Cobi Calyx has more than a decade of experience working in disaster response, science communication, health promotion and environmental governance. Her disaster response work has ranged from state government to the United Nations. She has worked on Australian Aid projects in Asia and the Pacific, including with the Asia Indigenous Peoples Pact. She grew up by the beach surfing and is a trained SCUBA diver, though has done neither since becoming a mother to 2 under 4. Cobi graduated from her PhD in science communication from Australian National University in 2018 and has other postgraduate qualifications in health promotion and education. She is a Research Fellow in Science Communication with the Centre for Social Impact at UNSW Sydney, based remotely in Adelaide. During her PhD she was a Visiting Scholar at Melbourne Law School and taught in Masters courses at the University of Melbourne on interdisciplinarity, environment and global governance.

Darrin Durant 

University of Melbourne

Are (Pandemic) Experts Control Freaks?

In this talk I critically analyze Stephen Hilgartner’s argument that it is unhelpful to claim there was some ‘pandemic playbook’ that Trump neglected to open, and this avoidance of plans accounts for the woeful pre-Biden US response to the pandemic. My point is not to lob another grenade into Trumpland. Trump and his cronies trash their own credibility. Instead, I ask what Hilgartner’s vision of medical expertise, and authoritative advice more generally, does in the world? Hilgarter had asked what expert authority does to the world, and he suggested expert authority ‘imagines’ citizens as docile objects to be managed, seeks to control and dominate publics, and aims to reassure citizens by attributing failure to components. I ask very simply: is this a boneheaded way to extend the insights of STS or what? I show that Hilgartner mischaracterizes the nature of medical judgements about collective social action, leading to a general view of expert authority that would delegitimate the very idea of trying to plan for anything. Hilgartner’s STS commits us to guidance as unfreedom and deference as anathema to autonomy; also known as neoliberal hogwash. I further show that Hilgartner misapplies disaster theory, thinking that disaster theory establishes that complex catastrophes are always system not component failures. I suggest Hilgartner’s turning of blame and responsibility into topics, not resources, ignores the recreancy concept within disaster theory and renders social actors immune from critical analysis. STS can and should do better.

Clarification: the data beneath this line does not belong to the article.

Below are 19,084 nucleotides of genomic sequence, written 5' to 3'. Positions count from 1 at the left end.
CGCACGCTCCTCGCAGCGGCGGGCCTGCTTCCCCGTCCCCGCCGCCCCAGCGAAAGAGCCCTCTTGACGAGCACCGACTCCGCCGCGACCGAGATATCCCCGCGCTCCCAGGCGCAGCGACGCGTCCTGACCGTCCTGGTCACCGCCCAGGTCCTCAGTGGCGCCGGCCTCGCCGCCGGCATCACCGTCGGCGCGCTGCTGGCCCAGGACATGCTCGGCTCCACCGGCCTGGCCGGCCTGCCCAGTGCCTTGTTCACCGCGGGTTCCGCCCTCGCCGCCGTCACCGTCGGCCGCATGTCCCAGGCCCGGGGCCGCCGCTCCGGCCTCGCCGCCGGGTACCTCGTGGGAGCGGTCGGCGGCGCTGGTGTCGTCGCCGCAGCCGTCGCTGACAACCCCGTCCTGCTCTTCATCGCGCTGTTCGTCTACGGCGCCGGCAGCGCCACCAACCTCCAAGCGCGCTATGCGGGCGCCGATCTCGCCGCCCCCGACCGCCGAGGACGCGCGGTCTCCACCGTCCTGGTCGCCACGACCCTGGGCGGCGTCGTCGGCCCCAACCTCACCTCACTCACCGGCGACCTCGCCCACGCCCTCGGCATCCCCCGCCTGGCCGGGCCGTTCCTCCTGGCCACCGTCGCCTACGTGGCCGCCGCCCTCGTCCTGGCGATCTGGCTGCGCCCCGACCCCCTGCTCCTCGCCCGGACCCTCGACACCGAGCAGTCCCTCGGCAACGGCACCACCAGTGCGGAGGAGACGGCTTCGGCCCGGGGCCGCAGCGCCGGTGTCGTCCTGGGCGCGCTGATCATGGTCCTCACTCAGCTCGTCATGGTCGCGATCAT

Darrin Durant is a Senior Lecturer in STS at the University of Melbourne. Dr Durant has published widely on the problem of integrating expert and citizen input into deliberation and governance, and on energy politics (including nuclear waste disposal and nuclear power, climate change politics, and environmental governance). Recent works include the book Experts and the Will of the People (2020), and a series of book chapters on how not to ignore experts (The Third Wave in Science and Technology Studies (2019), experts within democracies (Oxford Handbook of Expertise (2021), and post-truth (Post-Truth Imaginations (2021).